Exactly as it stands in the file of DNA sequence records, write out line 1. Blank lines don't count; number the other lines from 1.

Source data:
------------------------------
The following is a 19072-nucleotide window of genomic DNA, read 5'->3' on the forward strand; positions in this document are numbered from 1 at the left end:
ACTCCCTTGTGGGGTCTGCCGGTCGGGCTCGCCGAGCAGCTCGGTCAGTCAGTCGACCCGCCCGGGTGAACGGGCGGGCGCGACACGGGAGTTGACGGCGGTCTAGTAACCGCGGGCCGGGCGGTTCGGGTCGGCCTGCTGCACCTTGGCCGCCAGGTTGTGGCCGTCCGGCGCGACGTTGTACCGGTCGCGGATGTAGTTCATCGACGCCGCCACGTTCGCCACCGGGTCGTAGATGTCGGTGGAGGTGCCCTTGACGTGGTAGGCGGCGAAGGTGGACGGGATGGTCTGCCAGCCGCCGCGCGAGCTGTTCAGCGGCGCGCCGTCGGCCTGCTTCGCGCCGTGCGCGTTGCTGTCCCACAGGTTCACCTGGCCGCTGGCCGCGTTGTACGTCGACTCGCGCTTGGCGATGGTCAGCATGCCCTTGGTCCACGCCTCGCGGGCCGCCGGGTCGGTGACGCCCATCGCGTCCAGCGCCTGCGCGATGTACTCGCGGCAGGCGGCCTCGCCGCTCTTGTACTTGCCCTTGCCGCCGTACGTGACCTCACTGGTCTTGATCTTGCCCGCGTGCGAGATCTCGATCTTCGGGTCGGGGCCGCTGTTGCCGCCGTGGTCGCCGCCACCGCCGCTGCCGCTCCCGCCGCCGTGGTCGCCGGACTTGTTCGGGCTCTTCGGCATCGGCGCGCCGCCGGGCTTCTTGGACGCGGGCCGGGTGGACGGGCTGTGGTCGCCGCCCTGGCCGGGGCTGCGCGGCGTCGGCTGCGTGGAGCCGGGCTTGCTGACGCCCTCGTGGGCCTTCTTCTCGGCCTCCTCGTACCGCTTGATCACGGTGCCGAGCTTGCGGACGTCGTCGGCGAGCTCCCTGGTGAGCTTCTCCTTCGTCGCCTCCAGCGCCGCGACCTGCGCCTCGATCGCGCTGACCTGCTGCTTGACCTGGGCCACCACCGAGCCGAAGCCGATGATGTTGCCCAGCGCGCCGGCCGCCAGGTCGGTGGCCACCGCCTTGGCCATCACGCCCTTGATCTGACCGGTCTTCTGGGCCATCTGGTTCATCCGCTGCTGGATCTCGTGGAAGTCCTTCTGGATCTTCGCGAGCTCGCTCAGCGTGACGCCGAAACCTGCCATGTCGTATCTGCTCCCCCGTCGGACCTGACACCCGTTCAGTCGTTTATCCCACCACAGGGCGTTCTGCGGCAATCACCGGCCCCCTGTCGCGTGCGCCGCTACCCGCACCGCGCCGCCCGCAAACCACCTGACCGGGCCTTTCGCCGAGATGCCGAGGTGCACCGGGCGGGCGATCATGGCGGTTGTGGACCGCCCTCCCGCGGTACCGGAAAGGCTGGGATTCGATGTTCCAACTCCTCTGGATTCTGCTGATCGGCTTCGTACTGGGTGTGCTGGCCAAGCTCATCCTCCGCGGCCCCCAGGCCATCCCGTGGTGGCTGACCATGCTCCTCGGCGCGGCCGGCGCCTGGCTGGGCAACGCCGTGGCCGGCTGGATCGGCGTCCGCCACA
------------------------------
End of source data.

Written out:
The following is a 19072-nucleotide window of genomic DNA, read 5'->3' on the forward strand; positions in this document are numbered from 1 at the left end: